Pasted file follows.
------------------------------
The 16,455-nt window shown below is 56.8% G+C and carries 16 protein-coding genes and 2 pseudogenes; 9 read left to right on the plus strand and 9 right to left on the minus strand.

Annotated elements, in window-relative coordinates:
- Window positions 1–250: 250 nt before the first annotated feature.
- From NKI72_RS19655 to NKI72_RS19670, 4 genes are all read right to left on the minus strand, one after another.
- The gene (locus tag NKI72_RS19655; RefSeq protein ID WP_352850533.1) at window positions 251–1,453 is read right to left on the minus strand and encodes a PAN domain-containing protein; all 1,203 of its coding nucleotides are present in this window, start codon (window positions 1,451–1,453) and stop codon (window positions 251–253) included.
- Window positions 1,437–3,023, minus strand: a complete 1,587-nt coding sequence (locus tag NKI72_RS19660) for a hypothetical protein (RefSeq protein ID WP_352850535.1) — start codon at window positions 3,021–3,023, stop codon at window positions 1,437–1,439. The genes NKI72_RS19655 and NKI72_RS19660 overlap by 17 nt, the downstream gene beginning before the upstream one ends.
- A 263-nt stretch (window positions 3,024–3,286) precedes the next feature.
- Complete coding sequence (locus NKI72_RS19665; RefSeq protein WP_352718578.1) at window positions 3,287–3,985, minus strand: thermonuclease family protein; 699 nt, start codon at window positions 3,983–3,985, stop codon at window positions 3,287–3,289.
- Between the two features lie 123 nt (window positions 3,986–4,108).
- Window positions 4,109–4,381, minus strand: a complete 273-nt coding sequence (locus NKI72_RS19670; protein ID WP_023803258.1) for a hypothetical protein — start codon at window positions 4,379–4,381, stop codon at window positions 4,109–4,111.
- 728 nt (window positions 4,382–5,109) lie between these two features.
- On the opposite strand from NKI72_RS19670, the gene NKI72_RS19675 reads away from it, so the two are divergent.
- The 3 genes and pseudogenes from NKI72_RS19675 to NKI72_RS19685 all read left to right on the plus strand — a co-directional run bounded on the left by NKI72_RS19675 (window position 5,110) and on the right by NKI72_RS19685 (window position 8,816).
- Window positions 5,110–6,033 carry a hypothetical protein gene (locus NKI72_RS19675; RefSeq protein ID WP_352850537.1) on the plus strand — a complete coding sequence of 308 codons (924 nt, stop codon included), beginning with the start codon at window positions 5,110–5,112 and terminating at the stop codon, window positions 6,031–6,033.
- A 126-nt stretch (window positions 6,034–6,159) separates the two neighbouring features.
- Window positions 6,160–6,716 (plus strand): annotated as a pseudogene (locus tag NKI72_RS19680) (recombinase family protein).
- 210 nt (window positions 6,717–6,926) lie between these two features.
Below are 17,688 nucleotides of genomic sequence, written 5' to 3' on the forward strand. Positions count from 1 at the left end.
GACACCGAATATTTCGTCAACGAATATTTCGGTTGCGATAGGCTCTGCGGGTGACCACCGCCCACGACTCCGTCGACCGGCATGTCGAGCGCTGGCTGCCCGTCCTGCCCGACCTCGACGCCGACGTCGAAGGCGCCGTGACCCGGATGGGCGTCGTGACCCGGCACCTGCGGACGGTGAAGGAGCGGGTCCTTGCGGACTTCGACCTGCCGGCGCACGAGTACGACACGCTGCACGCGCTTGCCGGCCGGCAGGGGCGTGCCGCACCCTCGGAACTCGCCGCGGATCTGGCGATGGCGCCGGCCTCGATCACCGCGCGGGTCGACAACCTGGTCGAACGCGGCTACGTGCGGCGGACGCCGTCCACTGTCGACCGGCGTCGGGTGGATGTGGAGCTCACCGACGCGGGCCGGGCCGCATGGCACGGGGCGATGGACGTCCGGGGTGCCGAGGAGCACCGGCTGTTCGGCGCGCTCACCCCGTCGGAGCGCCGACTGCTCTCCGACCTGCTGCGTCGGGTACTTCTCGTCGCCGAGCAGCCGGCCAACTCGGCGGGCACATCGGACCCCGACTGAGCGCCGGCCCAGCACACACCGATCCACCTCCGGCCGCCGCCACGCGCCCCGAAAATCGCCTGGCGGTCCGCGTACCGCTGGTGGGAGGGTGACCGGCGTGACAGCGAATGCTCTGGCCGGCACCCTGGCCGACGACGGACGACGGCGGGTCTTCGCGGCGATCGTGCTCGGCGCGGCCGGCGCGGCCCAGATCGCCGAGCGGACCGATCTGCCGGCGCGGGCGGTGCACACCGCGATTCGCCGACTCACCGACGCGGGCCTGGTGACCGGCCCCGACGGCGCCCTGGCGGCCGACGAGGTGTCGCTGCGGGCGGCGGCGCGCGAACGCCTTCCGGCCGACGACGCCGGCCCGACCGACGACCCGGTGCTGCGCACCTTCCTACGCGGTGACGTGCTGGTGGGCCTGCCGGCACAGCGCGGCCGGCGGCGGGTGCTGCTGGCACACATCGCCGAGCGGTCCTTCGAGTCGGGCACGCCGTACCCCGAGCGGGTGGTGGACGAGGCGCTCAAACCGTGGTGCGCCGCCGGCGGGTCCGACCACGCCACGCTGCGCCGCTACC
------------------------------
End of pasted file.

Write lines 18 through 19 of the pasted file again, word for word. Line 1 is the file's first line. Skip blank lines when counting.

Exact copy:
Below are 17,688 nucleotides of genomic sequence, written 5' to 3' on the forward strand. Positions count from 1 at the left end.
GACACCGAATATTTCGTCAACGAATATTTCGGTTGCGATAGGCTCTGCGGGTGACCACCGCCCACGACTCCGTCGACCGGCATGTCGAGCGCTGGCTGCCCGTCCTGCCCGACCTCGACGCCGACGTCGAAGGCGCCGTGACCCGGATGGGCGTCGTGACCCGGCACCTGCGGACGGTGAAGGAGCGGGTCCTTGCGGACTTCGACCTGCCGGCGCACGAGTACGACACGCTGCACGCGCTTGCCGGCCGGCAGGGGCGTGCCGCACCCTCGGAACTCGCCGCGGATCTGGCGATGGCGCCGGCCTCGATCACCGCGCGGGTCGACAACCTGGTCGAACGCGGCTACGTGCGGCGGACGCCGTCCACTGTCGACCGGCGTCGGGTGGATGTGGAGCTCACCGACGCGGGCCGGGCCGCATGGCACGGGGCGATGGACGTCCGGGGTGCCGAGGAGCACCGGCTGTTCGGCGCGCTCACCCCGTCGGAGCGCCGACTGCTCTCCGACCTGCTGCGTCGGGTACTTCTCGTCGCCGAGCAGCCGGCCAACTCGGCGGGCACATCGGACCCCGACTGAGCGCCGGCCCAGCACACACCGATCCACCTCCGGCCGCCGCCACGCGCCCCGAAAATCGCCTGGCGGTCCGCGTACCGCTGGTGGGAGGGTGACCGGCGTGACAGCGAATGCTCTGGCCGGCACCCTGGCCGACGACGGACGACGGCGGGTCTTCGCGGCGATCGTGCTCGGCGCGGCCGGCGCGGCCCAGATCGCCGAGCGGACCGATCTGCCGGCGCGGGCGGTGCACACCGCGATTCGCCGACTCACCGACGCGGGCCTGGTGACCGGCCCCGACGGCGCCCTGGCGGCCGACGAGGTGTCGCTGCGGGCGGCGGCGCGCGAACGCCTTCCGGCCGACGACGCCGGCCCGACCGACGACCCGGTGCTGCGCACCTTCCTACGCGGTGACGTGCTGGTGGGCCTGCCGGCACAGCGCGGCCGGCGGCGGGTGCTGCTGGCACACATCGCCGAGCGGTCCTTCGAGTCGGGCACGCCGTACCCCGAGCGGGTGGTGGACGAGGCGCTCAAACCGTGGTGCGCCGCCGGCGGGTCCGACCACGCCACGCTGCGCCGCTACC